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It often can be difficult to gauge a particular market's concentration by simply looking at factors such as income, customers and locations. The Herfindahl-Hirschman Index is an equation that accurately measures market concentration among competitors. This is a popular tool not only for determining levels of concentration but also for proving the existence of monopolies and other unfair practices. Though this is a commonly accepted method, there still are many problems with its results.
For such a complex purpose, the Herfindahl-Hirschman Index has a surprisingly simple equation. In order to complete this calculation, market share must be determined for all companies involved. After market share is calculated, each organization's share percentage is squared and then all shares are added together. The resulting figure gives economists a concrete look at the concentration level of a given market.
An example of the Herfindahl-Hirschman Index in action would be taking four competing clothing stores, two with 30 percent market shares and two with 20 percent market shares. When these numbers are individually squared and added together, the resulting number is 2,600. This number on its own does not mean much, but financial experts use it as a snapshot of any given market.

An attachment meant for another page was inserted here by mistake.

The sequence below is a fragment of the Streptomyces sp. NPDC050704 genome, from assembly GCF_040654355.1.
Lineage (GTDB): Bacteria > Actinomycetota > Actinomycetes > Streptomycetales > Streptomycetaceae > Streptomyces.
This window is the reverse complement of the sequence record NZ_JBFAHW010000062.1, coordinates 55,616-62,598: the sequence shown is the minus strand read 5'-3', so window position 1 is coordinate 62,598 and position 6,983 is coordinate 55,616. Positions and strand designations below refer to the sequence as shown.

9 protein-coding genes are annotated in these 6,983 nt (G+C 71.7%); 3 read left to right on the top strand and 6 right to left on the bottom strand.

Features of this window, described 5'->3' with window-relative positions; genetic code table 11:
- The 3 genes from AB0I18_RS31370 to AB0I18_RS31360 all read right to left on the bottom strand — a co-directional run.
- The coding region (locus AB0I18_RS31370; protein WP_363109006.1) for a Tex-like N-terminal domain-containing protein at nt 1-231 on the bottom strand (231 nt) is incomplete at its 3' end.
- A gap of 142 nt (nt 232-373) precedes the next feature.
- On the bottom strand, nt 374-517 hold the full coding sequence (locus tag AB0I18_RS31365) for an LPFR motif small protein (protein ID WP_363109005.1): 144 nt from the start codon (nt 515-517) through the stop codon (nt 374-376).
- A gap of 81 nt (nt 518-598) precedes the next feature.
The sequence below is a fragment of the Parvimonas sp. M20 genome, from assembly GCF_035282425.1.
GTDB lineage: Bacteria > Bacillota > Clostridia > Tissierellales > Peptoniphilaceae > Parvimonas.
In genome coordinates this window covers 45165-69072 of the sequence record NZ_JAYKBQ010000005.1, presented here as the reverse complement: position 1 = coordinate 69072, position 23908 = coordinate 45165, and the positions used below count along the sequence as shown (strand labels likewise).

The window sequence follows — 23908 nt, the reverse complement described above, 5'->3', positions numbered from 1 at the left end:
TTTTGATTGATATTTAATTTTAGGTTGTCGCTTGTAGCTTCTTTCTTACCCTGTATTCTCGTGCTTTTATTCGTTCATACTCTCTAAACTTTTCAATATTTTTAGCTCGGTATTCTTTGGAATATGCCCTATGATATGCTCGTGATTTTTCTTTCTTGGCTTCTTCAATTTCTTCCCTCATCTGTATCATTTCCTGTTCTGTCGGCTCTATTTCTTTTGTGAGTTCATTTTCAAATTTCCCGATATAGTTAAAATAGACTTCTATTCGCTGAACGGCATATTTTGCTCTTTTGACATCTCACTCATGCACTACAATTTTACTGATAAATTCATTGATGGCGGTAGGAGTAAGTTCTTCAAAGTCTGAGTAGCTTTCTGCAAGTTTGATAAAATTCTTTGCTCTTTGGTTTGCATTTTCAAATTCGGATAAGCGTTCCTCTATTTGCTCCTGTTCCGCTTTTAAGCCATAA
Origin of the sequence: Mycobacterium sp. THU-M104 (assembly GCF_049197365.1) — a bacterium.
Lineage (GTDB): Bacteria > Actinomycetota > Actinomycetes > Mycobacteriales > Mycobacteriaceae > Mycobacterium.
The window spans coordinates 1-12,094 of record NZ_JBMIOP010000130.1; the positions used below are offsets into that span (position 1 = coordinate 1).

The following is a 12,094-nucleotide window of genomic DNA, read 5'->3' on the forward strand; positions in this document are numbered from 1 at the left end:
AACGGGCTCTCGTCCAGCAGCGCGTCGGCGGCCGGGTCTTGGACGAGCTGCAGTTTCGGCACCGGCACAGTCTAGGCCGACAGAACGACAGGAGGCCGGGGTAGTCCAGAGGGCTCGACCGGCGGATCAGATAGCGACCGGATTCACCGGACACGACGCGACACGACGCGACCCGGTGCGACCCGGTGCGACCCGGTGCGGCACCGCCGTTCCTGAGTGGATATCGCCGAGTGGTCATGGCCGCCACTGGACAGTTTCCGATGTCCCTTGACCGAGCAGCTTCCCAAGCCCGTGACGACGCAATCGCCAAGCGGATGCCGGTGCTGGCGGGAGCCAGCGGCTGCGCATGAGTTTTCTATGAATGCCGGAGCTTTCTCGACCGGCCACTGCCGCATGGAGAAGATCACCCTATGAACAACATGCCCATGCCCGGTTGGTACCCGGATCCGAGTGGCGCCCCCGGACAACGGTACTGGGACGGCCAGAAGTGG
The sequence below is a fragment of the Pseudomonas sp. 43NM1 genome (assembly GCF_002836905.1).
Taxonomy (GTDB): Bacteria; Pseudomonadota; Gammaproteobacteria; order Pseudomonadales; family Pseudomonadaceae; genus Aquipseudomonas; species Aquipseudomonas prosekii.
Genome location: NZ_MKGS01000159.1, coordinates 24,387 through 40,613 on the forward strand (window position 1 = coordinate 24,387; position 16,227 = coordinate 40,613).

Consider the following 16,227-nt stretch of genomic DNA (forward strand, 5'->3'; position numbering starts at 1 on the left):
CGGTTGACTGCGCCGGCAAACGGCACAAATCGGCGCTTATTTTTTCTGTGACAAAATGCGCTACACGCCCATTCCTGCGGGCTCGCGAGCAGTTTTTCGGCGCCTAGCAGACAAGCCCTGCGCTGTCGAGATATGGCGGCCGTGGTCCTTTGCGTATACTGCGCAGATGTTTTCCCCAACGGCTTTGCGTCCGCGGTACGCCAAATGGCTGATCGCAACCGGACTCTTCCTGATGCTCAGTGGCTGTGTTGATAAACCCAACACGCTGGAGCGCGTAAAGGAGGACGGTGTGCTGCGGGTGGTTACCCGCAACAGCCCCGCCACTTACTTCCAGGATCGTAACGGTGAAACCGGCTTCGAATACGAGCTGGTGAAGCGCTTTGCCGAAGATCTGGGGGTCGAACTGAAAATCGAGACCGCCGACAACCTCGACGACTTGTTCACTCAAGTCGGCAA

The closer to zero the Herfindahl-Hirschman Index numbers are, the less concentrated a given market is. As the number of competing companies decreases, the resulting number increases. Markets between 1,000 and 1,800 are considered moderately concentrated. Anything higher than 1,800 is considered to be very concentrated.
The purpose of measuring a market's concentration lies in antitrust laws. The numbers generated by the Herfindahl-Hirschman Index are used in antitrust suits to prove one organization has a monopoly or is approaching that point. The index also is used in technology management and competition law to showcase the need for perfect competition and the near impossibility of that accomplishment.
The Herfindahl-Hirschman Index is used in many legal cases and economic studies, but it has received a fair amount of criticism. One of its weaknesses is the unrecognizable element of many markets. An example would be cinemas that can be compared to one another and look competitive but still could be suffering because of other options, such as cable television, Internet movies and video stores. Geographic scopes also are a tricky spot for narrowing down competition, especially in a global economy that has become more saturated by the Internet.
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